Thanks guys!

 

Question from Cate:

Hi Bryce and Ben,

Just love listening to your podcasts. My friend put me onto your podcasts 3 months ago and I’m already up to Episode 70!

Question: I’m a first home buyer looking to buy in the inner suburbs of Melbourne, older style flat, 2 bedrooms, 1 bathroom (not more than 20 units in the apartment block!). Average price from my research is $550K. I have a mortgage broker friend who has advised if I pay off my HECS debt roughly $10K, it means my borrowing power would be $480K with a $110K deposit or $430K borrowing power without paying off my HECS. Would you recommend paying off HECS and sacrifice some of my deposit to free up additional cash flow from my income and enable greater borrowing for this property and other investment properties down the track? (Note: I’ll be moving into the property and renting out the second room).

Look forward to your response.

Cate.

 

Question from Carina:

Hi all,

I’ve been following your blogs for quite some time now and have also read your book. I am a 29 Year old German living in Brisbane and I’m working in the corporate world that doesn’t give me any freedom. My goal is to create $2000 passive income a week and to be able to see my family in Germany more often and follow my real passions. I’ve been going to open houses and looking at every sold property online in and around Brisbane to educate myself and to understand the property market.

I don’t have a property yet, but am looking at buying from November/December onwards. I have $50,000 deposit at the moment. Can I please have your honest opinion if you think that I can achieve $1000 passive income through rent within the next 3 years? I obviously have to invest in more than just 1 property, but I also don’t want to waste my time.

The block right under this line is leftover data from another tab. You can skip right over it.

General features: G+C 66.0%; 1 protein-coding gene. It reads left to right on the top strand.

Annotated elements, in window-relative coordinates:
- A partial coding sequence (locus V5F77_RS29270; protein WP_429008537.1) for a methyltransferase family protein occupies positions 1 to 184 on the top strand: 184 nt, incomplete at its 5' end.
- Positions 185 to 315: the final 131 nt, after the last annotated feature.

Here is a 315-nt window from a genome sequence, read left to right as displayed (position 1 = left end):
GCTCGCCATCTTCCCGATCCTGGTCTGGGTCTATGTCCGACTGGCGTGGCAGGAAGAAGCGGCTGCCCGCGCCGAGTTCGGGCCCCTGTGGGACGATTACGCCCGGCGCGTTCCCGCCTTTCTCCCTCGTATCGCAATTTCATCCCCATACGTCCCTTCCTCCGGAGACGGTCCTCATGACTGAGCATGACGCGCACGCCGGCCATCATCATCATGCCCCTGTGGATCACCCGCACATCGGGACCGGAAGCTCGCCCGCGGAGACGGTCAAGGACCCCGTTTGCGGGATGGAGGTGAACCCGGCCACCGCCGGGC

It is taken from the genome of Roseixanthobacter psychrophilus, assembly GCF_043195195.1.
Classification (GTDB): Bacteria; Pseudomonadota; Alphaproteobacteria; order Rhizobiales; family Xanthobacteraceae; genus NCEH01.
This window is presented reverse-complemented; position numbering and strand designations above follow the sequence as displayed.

Facebook Live Bonus Episode – Q&A on Property Hotspots Webinar

It’s here folks! Sorry it took some time. We thought we’ll organise it a little bit before broadcasting it to the rest of our fellow couchers.

So here’s the recording of the Facebook Live last week! This session is mainly based on the Questions we’ve received from our webinar, Property Hotspots and How To Find Them. Enjoy!

 

 

And here’s the list of questions that we’ve answered on the night along with the time stamps (in minutes). Hope it helps!

 

04:17
From Louise
Hey guys, LOVE your work! I’m curious why you look for very low stock on market rather than high stock on market.

If you were to go with buying when others a fearful and selling when others are greedy (Buffet strategy), then wouldn’t you try to purchase in a buyers market where stock on market is higher? Or am I interpreting the data wrong?

07:42
From Paul
When listening to all the experts they talk about buying properties under the median price.

From memory LS talk about Market Price?

10:06
From Jenny
Does the history on location score for the various measures only go back to 2016 Jan?
10:44
From Steve
Hey guys, having a sneaky watch during work…shhhhh. Can you please advise what the \”Statistical Reliability\” index is tracking and how this is determined? Thanks
12:42
From Ben